Updated: May 22, 2020
Cancel culture is a huge movement in the Age of Technology. With access to large amounts of information about celebrities and famous people and the ability to share that information instantaneously around the globe, movements to cancel everyone from entertainment moguls like Harvey Weinstein and R. Kelly to canceled comedians like Louis C.K. and Bill Cosby gather momentum and succeed.
From the Me Too movement to Black Lives Matter, there are all sorts of reasons a celebrity might be canceled these days. But, the latest movement in cancel culture is attacking the celebrities who are also business owners for not using their resources to pay their employees during the COVID-19 crisis.
If Pharrell and Bobby Flay are getting backlash for asking for help for their employees during this time, your business might too. How are you supposed to know if you can reach out to the public for support or if your efforts will be perceived wrongly by those with an "eat the rich" mentality?
Whether you're a family-run restaurant struggling to gather a virtual tip jar for your staff, or a large corporation trying to put benefits in place for your employees to work from home, finessing your communication strategy is key to spreading the right message during this pandemic.
Here are five rules everyone can follow:
1. Don't Make It About You
Although you may be suffering as a business owner, right now the cries of those who own anything are falling on deaf ears. The general public is rightly concerned about how they are going to keep a roof over their head and food on their plate.
While you may be concerned about the same things, if your situation doesn't look dire from the outside, it's difficult for people to relate. They don't know the difference between being asset-rich and having cash flow. They don't understand how this crisis is impacting you and many of them don't want to.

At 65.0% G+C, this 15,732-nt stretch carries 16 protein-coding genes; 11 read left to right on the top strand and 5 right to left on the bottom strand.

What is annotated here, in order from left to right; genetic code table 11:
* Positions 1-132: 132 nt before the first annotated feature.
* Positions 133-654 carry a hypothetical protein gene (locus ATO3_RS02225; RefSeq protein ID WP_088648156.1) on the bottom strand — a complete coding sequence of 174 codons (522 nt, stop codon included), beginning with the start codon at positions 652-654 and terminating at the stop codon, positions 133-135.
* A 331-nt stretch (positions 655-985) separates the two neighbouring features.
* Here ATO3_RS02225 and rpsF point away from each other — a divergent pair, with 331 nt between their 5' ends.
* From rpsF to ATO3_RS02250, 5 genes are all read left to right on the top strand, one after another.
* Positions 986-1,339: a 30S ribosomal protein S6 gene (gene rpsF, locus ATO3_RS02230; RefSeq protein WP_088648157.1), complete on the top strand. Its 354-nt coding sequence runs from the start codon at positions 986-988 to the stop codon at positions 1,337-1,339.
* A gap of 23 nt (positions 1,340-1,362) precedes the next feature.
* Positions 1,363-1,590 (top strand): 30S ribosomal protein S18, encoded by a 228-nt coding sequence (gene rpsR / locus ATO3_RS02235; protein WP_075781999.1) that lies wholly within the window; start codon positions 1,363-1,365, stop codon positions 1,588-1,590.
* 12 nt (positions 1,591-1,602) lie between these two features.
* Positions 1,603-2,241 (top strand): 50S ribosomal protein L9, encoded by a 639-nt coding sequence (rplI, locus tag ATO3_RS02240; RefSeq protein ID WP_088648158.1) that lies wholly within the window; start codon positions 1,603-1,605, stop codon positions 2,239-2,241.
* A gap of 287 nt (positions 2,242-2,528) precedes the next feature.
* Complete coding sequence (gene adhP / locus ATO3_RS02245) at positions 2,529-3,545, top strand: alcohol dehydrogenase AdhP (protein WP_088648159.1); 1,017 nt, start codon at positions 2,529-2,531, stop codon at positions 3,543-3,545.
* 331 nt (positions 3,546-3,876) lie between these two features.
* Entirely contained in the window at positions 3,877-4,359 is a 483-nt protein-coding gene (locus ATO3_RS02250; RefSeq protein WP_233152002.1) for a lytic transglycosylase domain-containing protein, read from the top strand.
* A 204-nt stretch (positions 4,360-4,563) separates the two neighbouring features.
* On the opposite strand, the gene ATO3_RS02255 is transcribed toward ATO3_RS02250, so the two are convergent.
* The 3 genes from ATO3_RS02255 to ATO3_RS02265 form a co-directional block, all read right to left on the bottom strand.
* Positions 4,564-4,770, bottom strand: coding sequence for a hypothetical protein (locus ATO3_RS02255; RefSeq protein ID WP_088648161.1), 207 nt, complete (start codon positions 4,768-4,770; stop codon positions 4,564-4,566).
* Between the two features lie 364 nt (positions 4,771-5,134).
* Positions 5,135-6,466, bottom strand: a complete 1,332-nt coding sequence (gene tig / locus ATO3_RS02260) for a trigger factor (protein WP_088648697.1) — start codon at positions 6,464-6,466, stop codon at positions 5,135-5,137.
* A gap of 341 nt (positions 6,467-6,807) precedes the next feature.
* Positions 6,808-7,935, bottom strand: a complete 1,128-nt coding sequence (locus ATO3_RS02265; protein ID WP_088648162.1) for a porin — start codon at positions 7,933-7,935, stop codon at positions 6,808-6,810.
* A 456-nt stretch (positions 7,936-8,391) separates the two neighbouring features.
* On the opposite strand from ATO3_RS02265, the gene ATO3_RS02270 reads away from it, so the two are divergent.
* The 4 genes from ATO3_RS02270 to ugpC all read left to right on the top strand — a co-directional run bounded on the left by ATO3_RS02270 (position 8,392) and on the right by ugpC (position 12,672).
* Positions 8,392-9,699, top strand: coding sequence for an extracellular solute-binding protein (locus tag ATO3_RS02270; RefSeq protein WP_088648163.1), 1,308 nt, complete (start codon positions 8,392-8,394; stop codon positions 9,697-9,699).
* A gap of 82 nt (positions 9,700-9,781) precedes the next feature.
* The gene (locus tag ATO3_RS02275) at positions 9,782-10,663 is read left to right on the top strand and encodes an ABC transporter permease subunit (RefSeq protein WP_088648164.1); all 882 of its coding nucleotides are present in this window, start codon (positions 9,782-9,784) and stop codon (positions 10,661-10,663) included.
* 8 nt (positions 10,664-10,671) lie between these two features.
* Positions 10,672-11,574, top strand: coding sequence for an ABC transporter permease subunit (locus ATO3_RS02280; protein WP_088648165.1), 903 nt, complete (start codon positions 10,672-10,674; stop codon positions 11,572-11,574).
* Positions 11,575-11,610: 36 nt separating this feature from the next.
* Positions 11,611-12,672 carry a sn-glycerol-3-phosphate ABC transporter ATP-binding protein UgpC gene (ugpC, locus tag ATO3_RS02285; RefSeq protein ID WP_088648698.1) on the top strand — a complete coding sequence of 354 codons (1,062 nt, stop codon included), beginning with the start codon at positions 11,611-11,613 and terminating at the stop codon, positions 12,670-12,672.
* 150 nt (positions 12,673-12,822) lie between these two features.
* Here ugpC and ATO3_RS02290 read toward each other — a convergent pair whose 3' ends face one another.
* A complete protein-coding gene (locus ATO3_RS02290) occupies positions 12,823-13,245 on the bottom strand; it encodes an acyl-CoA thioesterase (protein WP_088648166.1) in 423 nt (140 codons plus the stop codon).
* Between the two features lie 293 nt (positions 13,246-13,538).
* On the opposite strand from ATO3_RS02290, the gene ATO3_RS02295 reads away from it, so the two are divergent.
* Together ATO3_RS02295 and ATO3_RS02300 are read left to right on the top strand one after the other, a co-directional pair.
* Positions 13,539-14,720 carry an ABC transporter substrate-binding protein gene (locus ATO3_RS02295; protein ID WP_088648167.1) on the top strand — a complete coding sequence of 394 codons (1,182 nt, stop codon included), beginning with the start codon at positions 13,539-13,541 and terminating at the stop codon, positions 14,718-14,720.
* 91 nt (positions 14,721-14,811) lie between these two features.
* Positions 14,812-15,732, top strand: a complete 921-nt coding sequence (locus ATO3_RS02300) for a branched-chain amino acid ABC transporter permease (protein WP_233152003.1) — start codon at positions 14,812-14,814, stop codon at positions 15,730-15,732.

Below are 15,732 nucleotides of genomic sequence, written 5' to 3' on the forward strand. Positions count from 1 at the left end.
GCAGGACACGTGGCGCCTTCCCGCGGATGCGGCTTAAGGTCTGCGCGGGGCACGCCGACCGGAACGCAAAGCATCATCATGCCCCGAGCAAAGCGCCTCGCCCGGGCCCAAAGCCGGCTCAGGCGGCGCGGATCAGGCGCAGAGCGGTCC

The best thing you can do at this time is to put the focus on your employees and the help they need to get by. Position yourself as a business owner who is trying to take care of their entire family - employee's included and you won't have to worry so much about the backlash.
2. If You Don't Need Help, Don't Ask for It
There are several business owners out there asking for the public to chip in and match their contribution to employee relief funds that they are creating. While this may seem like a nice idea on the surface, it really rubs people the wrong way.
If you have enough money to donate to a fund, you should just donate it. Don't put pressure on the average citizen to write a check to support your workforce. It's not their responsibility and they don't appreciate you passing along the pressure.
If you would like to donate a lump sum of cash to your employee relief fund and create a separate tip jar for the public to donate to your employees and then later combine those funds, that's a much better way to present your proposition to the public.
3. Send a Clear Message
The best thing you can do as a business owner is send a clear message to both your staff and community that you will be taking care of your employees and doing everything you can to assist them through this crisis. No matter what kind of fundraising you try to do to get through this time, make that the focus of your message.
4. Use Direct Means
Anytime you create a GoFundMe or a Facebook fundraiser, a portion of the donations are going to those corporations. And, if you're a business owner that started the fundraiser, that means you're asking someone to donate to for-profit systems.
Consider hosting your fundraiser on your own website and asking for direct donations. You could also think about additional services you could provide at this time to help your customers access your products safely.
5. Reassure Your Customer
Right now is a time to reach out to your potential customers and let them know what you're doing to be a responsible employer and business owner. Let them know the steps you are taking as a company to meet the needs of the community.